ElectronicHealthcare

ElectronicHealthcare 3(4) March 2005 : 104-104

Publisher's Page - Infoway Update

Abstract

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Canada's First Provincial Client Registry Goes Live in Newfoundland and Labrador

The Newfoundland and Labrador Centre for Health Information (NLCHI) and Canada Health Infoway announced the successful implementation of the first provincial client registry in Canada.

The Unique Personal Identifier and Client Registry (UPI/Client Registry) is an information system and database of patient, client, and resident demographic information that has been used since 2002 by all hospitals, community services offices, long-term care facilities, and the Medical Care Plan (MCP) to identify accurately all individuals accessing the health system in Newfoundland and Labrador. This has allowed organizations to have up-to-date contact information without the need for people to get in touch with the organization when they move.

In December 2003, the Centre for Health Information and Infoway agreed to enhance the UPI/Client Registry, improving the timely access to accurate demographic information within the province and building in capacity to communicate with future client registry systems across Canada (interoperability). Infoway invested $5.4 million and the Department of Health and Community Services invested $3.6 million in the Client Registry project.

The Centre for Health Information prepared 90 documents to be included in the Infoway Toolkit for Client Registries for use by other jurisdictions - Client Registry initiatives are currently in progress in nine other jurisdictions. The Centre has had extensive consultations with New Brunswick, Ontario, and Nova Scotia regarding their planning for client registries.


Canada Health Infoway and Nunavut to Build Telehealth Capacity Initiative

The government of Nunavut and Canada Health Infoway launched a joint project which will include a training program for telehealth technicians, allowing them to enhance the skills needed to operate equipment in their community.

The project is designed to serve as a model for remote and aboriginal telehealth initiatives across the country.

Infoway also announced a project to collect and document telehealth-related experience gained from Nunavut, including best practices in management, operations and training. This knowledge will be shared with similar communities across the country to help facilitate implementation and adoption of telehealth initiatives.

Canada Health Infoway's telehealth strategy is to increase the use of existing telehealth networks and foster the growth of telehealth programs focusing on northern, remote, rural and aboriginal communities.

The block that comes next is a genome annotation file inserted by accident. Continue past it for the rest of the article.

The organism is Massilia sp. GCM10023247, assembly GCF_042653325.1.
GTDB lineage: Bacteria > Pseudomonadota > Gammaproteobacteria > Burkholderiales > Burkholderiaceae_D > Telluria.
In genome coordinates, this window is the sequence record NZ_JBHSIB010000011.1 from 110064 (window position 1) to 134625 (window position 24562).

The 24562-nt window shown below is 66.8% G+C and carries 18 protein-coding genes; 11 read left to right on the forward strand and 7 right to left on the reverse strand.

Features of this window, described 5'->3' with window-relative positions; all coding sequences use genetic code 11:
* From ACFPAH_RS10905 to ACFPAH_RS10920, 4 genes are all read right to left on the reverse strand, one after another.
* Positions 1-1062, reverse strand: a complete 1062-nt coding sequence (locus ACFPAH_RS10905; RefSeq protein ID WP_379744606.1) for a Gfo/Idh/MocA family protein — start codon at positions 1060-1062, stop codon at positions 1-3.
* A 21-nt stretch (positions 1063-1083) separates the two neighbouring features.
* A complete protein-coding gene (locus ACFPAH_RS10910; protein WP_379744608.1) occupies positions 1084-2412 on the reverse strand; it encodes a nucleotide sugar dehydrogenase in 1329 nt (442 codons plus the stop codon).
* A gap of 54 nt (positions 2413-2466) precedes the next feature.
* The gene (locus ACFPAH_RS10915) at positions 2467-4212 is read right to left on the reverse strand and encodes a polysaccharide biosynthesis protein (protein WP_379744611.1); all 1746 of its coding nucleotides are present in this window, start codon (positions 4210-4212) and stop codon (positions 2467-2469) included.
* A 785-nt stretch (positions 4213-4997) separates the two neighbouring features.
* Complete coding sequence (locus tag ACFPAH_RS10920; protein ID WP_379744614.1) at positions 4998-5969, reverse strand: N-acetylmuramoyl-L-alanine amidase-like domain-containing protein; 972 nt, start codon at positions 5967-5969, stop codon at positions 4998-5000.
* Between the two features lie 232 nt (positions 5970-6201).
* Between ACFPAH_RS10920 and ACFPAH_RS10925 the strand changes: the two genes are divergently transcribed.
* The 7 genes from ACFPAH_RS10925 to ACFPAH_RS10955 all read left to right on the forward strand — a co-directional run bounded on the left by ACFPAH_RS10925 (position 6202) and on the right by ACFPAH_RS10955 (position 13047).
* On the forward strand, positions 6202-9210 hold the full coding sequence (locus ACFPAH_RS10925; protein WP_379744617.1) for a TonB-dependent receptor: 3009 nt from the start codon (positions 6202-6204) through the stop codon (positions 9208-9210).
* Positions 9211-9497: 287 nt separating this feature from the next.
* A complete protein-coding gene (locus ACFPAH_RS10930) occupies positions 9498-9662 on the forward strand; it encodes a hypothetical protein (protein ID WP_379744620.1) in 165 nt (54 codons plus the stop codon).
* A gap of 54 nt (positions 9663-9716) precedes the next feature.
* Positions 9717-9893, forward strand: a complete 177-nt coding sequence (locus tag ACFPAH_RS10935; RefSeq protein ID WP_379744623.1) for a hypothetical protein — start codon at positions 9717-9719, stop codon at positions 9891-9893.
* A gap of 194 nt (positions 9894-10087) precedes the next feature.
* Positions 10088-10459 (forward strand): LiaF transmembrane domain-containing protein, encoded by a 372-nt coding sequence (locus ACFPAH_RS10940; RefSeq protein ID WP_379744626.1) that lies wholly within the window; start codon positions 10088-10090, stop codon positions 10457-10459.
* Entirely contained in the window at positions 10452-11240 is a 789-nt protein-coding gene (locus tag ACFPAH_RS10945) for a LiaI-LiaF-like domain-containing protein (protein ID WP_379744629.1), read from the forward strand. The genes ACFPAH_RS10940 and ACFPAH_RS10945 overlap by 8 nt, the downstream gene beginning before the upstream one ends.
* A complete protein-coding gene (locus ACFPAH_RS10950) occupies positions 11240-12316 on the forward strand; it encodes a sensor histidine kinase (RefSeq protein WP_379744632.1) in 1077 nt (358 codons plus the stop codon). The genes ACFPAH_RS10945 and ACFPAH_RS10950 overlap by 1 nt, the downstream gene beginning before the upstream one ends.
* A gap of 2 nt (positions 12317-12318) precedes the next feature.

Healthcare Community Celebrates BC Project That Modernizes Canada's Healthcare System

Two major milestones and a significant financial contribution were announced at Burnaby Hospital, for a project that is key in modernizing Canada's healthcare system. The largest project of its kind to date in Canada, Fraser Health's PACS (Picture Archiving and Communication System) will link the 12 Fraser Health hospitals electronically, allowing them to share patient X-rays and MRI scans across a geographic area from Burnaby to White Rock to Hope. By eliminating searches for X-ray films and duplication of procedures, the system enables radiologists to be more productive. Immediate retrieval of imaging results leads to improved quality of patient care.

Four hospitals in the Fraser North area (Burnaby, Royal Columbian, Eagle Ridge and Ridge Meadows) are now 98% 'filmless' and another four sites in Fraser East (MSA, Mission Memorial, Chilliwack and Fraser Canyon) are now live on the digital imaging network known as the Picture Archiving and Communications System (PACS). Fraser South hospitals (Surrey Memorial, Langley Memorial, Delta and Peace Arch) will come on line next spring and fall. Infoway will be investing over $11.4 million in this project.

This project, which is unique because it electronically links an entire health region through a diagnostic imaging network, will be replicated in other parts of the country. It is estimated that implementing shared digital imaging networks across the country will save the healthcare system an estimated $350 million dollars. This approach helps address the challenge of providing affordable access for smaller hospitals and clinics to the technology underlying EHRs. Small hospitals and clinics comprise 80% of Canadian facilities.

By making digital health information available on a widerscale, this project is a first step in building EHR systems that are compatible across Canada.

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